• FT gets its hands on the latest draft of the G20 communique to be released at the end of Thursday’s summit, which includes more money to the IMF, support for free trade, more aid to developing countries, and reform of financial regulation (extending to hedge funds and credit ratings agencies). "It appears to confirm that the summit will not conclude with an announcement about a new fiscal stimulus," says the Guardian.
• Simon Johnson says G20 will "punt" on all the major issues: "[T]he ‘regulatory reform" initiative amounts to building more ornate structures (we’re to get a new Financial Stability Board?!?) on the same weak foundations that got us into trouble. There is simply nothing substantive here that would not have happened without the G20 process; under current dire circumstances, window dressing is not a good reason to hold a summit."
• Angela Merkel will oppose Obama’s request to increase stimulus spending or encourage the European Central Bank to follow the Fed’s lead and pump more money into the system. She’s looking for increased IMF contributions to bail out German neighbors in Eastern Europe.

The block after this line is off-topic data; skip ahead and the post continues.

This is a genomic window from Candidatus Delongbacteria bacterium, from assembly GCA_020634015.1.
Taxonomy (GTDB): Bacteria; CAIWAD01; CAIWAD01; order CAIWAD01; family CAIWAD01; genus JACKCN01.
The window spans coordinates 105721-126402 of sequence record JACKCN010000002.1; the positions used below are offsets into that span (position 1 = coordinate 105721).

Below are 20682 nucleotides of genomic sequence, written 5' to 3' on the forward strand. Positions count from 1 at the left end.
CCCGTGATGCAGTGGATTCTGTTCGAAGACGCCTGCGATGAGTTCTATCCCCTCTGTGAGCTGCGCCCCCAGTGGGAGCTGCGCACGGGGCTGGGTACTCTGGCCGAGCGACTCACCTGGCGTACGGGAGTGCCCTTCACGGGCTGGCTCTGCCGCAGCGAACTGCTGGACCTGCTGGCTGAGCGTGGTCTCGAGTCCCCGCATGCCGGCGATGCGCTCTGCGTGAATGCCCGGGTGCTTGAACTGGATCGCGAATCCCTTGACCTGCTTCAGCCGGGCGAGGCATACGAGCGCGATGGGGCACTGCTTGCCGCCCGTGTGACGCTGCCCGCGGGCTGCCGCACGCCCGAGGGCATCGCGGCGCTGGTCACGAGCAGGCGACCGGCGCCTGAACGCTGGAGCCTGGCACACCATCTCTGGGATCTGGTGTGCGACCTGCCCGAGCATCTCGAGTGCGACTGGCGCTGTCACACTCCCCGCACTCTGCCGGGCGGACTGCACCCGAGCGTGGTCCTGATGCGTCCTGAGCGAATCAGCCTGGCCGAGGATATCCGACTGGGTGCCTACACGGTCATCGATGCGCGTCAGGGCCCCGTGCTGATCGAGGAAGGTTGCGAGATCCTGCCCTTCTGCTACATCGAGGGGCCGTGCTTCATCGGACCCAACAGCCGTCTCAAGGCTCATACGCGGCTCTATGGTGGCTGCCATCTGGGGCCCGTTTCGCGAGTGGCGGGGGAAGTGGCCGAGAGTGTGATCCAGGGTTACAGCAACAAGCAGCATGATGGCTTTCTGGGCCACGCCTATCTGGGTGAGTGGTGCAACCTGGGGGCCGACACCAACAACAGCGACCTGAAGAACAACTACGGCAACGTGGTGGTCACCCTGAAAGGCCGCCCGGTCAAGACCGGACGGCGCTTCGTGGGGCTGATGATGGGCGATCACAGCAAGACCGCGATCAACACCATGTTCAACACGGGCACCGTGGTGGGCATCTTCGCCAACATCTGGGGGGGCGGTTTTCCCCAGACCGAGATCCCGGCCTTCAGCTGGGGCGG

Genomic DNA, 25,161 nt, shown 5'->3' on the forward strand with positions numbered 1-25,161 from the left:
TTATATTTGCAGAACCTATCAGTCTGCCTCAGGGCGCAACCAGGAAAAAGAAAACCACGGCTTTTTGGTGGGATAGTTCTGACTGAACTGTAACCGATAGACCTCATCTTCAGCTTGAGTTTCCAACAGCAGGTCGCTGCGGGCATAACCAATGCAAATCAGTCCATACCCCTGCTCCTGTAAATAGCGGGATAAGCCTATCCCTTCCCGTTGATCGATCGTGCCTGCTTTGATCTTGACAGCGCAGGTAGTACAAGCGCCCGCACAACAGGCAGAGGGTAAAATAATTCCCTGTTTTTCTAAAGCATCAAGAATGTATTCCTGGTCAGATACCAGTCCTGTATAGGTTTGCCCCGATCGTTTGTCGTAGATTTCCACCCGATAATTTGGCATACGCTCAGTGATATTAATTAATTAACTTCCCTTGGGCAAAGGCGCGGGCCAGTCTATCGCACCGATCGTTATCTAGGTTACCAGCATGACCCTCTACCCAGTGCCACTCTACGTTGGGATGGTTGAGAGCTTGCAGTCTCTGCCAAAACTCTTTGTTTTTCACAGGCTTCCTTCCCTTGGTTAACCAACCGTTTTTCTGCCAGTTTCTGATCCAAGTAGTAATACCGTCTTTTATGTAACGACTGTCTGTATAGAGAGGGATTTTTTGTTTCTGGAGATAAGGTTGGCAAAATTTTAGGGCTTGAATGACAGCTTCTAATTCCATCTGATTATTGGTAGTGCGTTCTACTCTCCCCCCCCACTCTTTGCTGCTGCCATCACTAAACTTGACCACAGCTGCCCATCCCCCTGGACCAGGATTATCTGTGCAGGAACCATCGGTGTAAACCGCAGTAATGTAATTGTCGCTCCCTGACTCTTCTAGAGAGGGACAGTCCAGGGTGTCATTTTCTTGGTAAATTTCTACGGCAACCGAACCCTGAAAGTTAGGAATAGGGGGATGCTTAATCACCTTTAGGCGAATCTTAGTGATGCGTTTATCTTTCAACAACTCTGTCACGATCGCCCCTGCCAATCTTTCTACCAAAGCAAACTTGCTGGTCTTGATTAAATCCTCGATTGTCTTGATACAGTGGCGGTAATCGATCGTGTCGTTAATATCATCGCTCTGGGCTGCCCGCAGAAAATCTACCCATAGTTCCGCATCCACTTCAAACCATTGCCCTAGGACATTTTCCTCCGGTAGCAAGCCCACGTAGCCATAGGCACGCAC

• Meanwhile, Felix Salmon and Tyler Durden note that banks are showing huge profits in January and February as AIGFT unwinds its contracts. "The size of these unwinds were enormous, the quotes I have heard were ‘we have never done as big or as profitable trades — ever’" said one correlation desk trader.
The whole point of having the government take over AIG was that it wouldn’t need to enter into panicked unwinds. If it went ahead and did that anyway, the levels of competence and oversight at AIG are even lower than most of us had thought. Which is quite an achievement.
• All I can say to that is — good luck to these folks.